I have expressly ruled in, a number of decisions that- unless this Court is. seisin of an appeal or revision on behalf of the convict; it has no power to suspend his sentence. The concession of bail, strictly speaking, is extendable only to undertrials. The sentence of a convict can only be suspended by the State Government. Being cognizant of these principles, I do not think that discretions exercised by Hon'ble single Judges of this Court in granting bail in other cases are binding precedents on me to. grant bail to the petitioner, unless there be some legal principles settled. There is none whatsoever on the orders placed before me by Shri Malik. Thus, the prayer for bail is declined.
The observations aforesaid were assailed on behalf of the petitioner. Owing to the significance of the question involved and expressing a doubt with regard to the correctness thereof the matter has been referred for decision by the Division Bench and that is how it is before us.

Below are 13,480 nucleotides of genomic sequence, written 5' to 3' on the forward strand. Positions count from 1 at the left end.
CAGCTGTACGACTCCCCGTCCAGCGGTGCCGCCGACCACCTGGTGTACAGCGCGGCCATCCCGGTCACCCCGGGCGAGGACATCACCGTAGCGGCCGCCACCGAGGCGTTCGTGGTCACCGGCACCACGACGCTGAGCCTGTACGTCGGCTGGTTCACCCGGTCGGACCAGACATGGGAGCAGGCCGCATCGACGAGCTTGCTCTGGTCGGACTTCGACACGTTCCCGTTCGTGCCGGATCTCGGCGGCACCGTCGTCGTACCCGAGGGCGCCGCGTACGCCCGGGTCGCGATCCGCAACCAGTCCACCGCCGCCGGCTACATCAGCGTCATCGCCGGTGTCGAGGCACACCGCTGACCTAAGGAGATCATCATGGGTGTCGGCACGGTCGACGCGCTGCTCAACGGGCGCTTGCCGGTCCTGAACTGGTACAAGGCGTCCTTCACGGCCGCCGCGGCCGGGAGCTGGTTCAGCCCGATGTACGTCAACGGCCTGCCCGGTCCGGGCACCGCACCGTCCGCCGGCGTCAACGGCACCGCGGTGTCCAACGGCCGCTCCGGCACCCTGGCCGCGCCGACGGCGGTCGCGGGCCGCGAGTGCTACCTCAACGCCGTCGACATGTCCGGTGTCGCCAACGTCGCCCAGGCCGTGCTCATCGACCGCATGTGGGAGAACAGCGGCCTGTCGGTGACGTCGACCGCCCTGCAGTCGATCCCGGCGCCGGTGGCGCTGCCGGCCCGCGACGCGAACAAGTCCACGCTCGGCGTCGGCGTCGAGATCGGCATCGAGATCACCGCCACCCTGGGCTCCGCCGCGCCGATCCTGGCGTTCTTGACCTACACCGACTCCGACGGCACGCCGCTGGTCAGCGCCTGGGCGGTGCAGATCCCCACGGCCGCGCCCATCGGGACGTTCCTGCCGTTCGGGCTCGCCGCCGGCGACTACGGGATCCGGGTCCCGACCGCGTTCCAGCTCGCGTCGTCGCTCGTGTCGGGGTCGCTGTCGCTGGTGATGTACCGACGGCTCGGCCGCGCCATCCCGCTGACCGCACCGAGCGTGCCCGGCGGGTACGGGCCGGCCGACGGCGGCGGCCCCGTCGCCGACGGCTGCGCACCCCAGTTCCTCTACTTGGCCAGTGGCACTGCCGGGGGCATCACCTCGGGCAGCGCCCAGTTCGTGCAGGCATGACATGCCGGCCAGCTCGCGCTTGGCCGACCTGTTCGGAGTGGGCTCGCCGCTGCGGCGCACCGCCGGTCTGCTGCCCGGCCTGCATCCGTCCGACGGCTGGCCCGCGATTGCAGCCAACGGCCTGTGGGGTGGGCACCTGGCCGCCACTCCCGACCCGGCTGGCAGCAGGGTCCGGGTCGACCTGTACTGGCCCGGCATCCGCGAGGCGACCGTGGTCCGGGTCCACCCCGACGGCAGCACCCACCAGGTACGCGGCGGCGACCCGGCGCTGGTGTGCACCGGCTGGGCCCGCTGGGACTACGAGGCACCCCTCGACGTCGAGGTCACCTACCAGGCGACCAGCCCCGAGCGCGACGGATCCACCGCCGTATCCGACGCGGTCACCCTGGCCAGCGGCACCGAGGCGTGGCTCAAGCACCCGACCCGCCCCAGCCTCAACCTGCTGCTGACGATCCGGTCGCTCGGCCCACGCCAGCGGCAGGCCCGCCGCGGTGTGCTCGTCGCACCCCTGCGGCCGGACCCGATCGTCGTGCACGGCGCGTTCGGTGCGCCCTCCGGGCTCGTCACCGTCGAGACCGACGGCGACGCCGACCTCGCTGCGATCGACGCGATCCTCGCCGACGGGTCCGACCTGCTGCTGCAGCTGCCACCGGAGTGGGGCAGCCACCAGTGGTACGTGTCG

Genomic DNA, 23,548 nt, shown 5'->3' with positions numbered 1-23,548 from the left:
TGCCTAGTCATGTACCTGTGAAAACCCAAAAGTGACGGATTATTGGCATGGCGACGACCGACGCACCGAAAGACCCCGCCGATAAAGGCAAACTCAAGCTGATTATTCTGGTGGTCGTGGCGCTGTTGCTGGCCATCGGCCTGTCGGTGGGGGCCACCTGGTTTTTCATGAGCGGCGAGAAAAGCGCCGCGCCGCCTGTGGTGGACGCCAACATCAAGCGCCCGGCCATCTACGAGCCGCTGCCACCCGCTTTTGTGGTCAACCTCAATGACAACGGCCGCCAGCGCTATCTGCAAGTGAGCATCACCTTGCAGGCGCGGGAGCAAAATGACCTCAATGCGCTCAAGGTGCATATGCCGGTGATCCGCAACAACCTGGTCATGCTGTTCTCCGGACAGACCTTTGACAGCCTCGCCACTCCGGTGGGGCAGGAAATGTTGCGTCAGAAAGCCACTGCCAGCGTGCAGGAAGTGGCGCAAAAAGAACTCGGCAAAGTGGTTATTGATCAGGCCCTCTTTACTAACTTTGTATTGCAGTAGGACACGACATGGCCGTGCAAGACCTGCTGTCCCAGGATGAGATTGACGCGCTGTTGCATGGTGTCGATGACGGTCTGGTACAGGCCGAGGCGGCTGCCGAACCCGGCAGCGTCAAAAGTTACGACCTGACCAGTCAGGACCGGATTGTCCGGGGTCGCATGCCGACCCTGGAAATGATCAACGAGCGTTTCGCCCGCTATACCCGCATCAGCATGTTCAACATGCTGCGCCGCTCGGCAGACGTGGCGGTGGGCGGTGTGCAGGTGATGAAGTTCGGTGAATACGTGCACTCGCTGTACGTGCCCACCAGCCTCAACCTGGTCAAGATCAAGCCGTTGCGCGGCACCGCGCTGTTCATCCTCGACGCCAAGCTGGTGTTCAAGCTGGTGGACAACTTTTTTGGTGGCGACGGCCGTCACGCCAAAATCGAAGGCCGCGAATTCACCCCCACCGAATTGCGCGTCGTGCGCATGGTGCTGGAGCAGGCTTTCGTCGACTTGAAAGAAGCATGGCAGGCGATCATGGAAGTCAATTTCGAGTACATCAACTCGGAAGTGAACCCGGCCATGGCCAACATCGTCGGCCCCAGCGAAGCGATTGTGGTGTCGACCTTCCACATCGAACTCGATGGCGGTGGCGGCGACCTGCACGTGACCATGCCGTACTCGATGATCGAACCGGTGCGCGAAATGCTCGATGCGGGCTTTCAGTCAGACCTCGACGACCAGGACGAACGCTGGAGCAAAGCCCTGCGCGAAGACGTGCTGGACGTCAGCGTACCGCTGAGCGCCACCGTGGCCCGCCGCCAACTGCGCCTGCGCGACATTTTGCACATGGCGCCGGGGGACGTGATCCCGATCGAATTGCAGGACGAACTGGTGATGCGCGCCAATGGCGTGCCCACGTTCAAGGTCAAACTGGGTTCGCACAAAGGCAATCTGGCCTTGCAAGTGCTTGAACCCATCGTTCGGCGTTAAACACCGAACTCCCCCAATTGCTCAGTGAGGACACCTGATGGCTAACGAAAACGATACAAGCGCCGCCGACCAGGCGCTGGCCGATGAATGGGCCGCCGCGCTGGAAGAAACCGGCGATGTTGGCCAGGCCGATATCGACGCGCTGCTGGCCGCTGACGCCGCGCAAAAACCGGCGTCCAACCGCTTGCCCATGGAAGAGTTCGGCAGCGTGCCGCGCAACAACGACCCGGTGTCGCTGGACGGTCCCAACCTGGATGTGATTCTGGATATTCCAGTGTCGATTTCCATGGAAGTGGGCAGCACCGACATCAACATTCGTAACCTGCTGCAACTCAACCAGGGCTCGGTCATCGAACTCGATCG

3. As would be evident from the formulated question quoted above the issue would ordinarily have merited consideration on larger principle. However, we are inclined to the view that it seems to be so squarely covered by binding precedent that any dissertation on the matter, on first principles, may well be an exercise in futility. The point seems to have been expressly raised in the celebrated Presidential reference under Article 143 in Keshav Singh's case : AIR1965SC745 . In our view it is categorically concluded by the following observations therein :